Another factor in the decision was the mounting cost of raising, training and feeding the predators. The retiring eagles are being sent to a shelter, according to Dutch police, and the experiment is over.
That said, there are a host of more sophisticated counter drone solutions on the market now. These include Department 13’s Mesmer system, which effectively hacks rogue drones in mid-air and hands control over to security personnel. Kinetic solutions are also under development, such as Drone Defence’s NetGun X1 and the more heavy duty SkyWall from OpenWorks Engineering.
For sensitive locations such as airports and sports stadiums, drone manufacturer DJI has recently launched Aeroscope, an awareness tool that can be used by law enforcement to track drone pilots who are flying where they shouldn’t. Although passive in nature, it can be used alongside active measures and act as an early warning system.
The U.S. Supreme Court is hearing arguments today for a case that could potentially have a profound impact on the future of digital privacy.
The case, Carpenter v. United States, is centered around the question of whether the Fourth Amendment — which protects U.S. citizens from unreasonable search and seizure — applies to the location data from smartphones that is routinely gathered by cell service providers. Basically, the case could decide whether law enforcement or other authorities can obtain location data from your smartphone without a warrant.
The case has been ongoing for some time. Timothy Carpenter, the defendant in the case, was a mastermind behind a slew of armed robberies in Michigan and Ohio. Carpenter was arrested in 2011, after authorities were able to gather a large amount of location data without a warrant. Carpenter later appealed, arguing that this location data should be covered under the Fourth Amendment.
But law enforcement officials contend that the warrantless collection of data is legally protected by a principle known as the third-party doctrine. This principle states that information you voluntarily share with “someone else” isn’t protected by the Fourth Amendment, as the Electronic Frontier Foundation’s Jennifer Lynch explains.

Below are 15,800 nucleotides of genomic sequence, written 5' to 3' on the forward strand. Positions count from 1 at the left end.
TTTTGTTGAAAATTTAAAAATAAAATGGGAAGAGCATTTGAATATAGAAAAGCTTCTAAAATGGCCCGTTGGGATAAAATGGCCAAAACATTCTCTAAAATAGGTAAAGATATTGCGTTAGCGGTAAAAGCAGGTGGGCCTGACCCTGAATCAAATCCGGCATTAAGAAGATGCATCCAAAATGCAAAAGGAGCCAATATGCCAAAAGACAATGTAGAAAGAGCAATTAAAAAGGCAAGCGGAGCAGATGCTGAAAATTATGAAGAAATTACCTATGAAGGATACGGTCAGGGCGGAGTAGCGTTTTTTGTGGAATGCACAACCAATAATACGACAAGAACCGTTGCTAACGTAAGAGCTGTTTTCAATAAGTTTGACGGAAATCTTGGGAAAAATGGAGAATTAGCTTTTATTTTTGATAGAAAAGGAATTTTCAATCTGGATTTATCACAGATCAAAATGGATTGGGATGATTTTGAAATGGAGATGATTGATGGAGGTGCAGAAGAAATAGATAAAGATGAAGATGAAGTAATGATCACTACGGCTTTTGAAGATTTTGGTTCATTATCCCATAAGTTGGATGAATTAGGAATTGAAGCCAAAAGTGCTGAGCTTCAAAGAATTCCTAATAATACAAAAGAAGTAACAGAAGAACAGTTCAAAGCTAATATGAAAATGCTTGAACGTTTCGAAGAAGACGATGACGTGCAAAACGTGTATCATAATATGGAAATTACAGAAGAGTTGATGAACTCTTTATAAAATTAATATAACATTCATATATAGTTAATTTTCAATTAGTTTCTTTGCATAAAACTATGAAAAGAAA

In other words, because “someone else” is vague, authorities claim that location data is “voluntarily” shared just by using a cell company’s services. And, notably, this is the decision that lower appeals courts have upheld thus far.
On the other hand, the American Civil Liberties Union largely disagree with that assessment. In the words of the ACLU (which is representing Carpenter), the government needs a “good reason” to access this data. Major tech companies, such as Google, Apple and Facebook, also think that the Fourth Amendment should apply to sensitive user data in order to line up “with people’s expectations of privacy in their digital data.”
Now, the Supreme Court seems poised to render what will likely be the final judgment in the case — a decision that could set a precedent for digital privacy in the smartphone age.
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An augmented reality app now lets you catch and tame your very own virtual shark, which will follow you around everywhere you go. Judging by my colleagues’ reactions, you’re either going to love this or hate this. The sharks aren’t restricted to the water. Instead, they float over and around you, swimming through the air, and you use bait to draw them near. You can attract a leopard shark for free or pay to unlock the Great White. An in-app photo mode lets you share footage of the weirdest places your shark turns up. One place it might turn up?…
Officials from the U.S. and the European Union have reportedly decided against a ban on travelers carrying devices like Apple iPads and MacBooks in the cabin while on flights from Europe. AppleInsider – Frontpage News